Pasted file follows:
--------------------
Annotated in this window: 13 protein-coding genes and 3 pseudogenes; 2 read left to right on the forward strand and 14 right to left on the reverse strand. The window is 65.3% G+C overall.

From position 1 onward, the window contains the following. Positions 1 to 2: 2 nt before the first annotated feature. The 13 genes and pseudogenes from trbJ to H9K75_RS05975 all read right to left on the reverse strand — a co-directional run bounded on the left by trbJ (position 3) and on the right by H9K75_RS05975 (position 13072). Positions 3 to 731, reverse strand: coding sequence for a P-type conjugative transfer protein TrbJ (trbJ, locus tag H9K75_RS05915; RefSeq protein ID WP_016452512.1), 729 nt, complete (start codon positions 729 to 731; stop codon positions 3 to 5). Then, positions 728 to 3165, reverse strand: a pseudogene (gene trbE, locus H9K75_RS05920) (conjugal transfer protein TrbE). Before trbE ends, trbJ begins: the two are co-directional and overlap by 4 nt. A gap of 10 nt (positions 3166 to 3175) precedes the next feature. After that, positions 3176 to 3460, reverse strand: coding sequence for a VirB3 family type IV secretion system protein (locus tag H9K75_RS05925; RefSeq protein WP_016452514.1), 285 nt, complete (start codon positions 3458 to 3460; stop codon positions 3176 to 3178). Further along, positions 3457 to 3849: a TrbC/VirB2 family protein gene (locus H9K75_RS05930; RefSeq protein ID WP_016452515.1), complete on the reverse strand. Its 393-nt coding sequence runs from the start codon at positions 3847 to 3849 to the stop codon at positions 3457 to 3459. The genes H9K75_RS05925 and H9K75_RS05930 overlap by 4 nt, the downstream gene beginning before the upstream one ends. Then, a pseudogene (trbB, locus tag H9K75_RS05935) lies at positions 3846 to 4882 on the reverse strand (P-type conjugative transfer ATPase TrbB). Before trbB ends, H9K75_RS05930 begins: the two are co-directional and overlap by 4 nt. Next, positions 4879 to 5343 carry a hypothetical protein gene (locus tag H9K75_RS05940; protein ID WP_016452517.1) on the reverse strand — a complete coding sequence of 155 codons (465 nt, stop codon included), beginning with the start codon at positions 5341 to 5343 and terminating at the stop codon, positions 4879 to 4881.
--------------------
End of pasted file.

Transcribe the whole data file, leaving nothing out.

Annotated in this window: 13 protein-coding genes and 3 pseudogenes; 2 read left to right on the forward strand and 14 right to left on the reverse strand. The window is 65.3% G+C overall.

From position 1 onward, the window contains the following. Positions 1 to 2: 2 nt before the first annotated feature. The 13 genes and pseudogenes from trbJ to H9K75_RS05975 all read right to left on the reverse strand — a co-directional run bounded on the left by trbJ (position 3) and on the right by H9K75_RS05975 (position 13072). Positions 3 to 731, reverse strand: coding sequence for a P-type conjugative transfer protein TrbJ (trbJ, locus tag H9K75_RS05915; RefSeq protein ID WP_016452512.1), 729 nt, complete (start codon positions 729 to 731; stop codon positions 3 to 5). Then, positions 728 to 3165, reverse strand: a pseudogene (gene trbE, locus H9K75_RS05920) (conjugal transfer protein TrbE). Before trbE ends, trbJ begins: the two are co-directional and overlap by 4 nt. A gap of 10 nt (positions 3166 to 3175) precedes the next feature. After that, positions 3176 to 3460, reverse strand: coding sequence for a VirB3 family type IV secretion system protein (locus tag H9K75_RS05925; RefSeq protein WP_016452514.1), 285 nt, complete (start codon positions 3458 to 3460; stop codon positions 3176 to 3178). Further along, positions 3457 to 3849: a TrbC/VirB2 family protein gene (locus H9K75_RS05930; RefSeq protein ID WP_016452515.1), complete on the reverse strand. Its 393-nt coding sequence runs from the start codon at positions 3847 to 3849 to the stop codon at positions 3457 to 3459. The genes H9K75_RS05925 and H9K75_RS05930 overlap by 4 nt, the downstream gene beginning before the upstream one ends. Then, a pseudogene (trbB, locus tag H9K75_RS05935) lies at positions 3846 to 4882 on the reverse strand (P-type conjugative transfer ATPase TrbB). Before trbB ends, H9K75_RS05930 begins: the two are co-directional and overlap by 4 nt. Next, positions 4879 to 5343 carry a hypothetical protein gene (locus tag H9K75_RS05940; protein ID WP_016452517.1) on the reverse strand — a complete coding sequence of 155 codons (465 nt, stop codon included), beginning with the start codon at positions 5341 to 5343 and terminating at the stop codon, positions 4879 to 4881.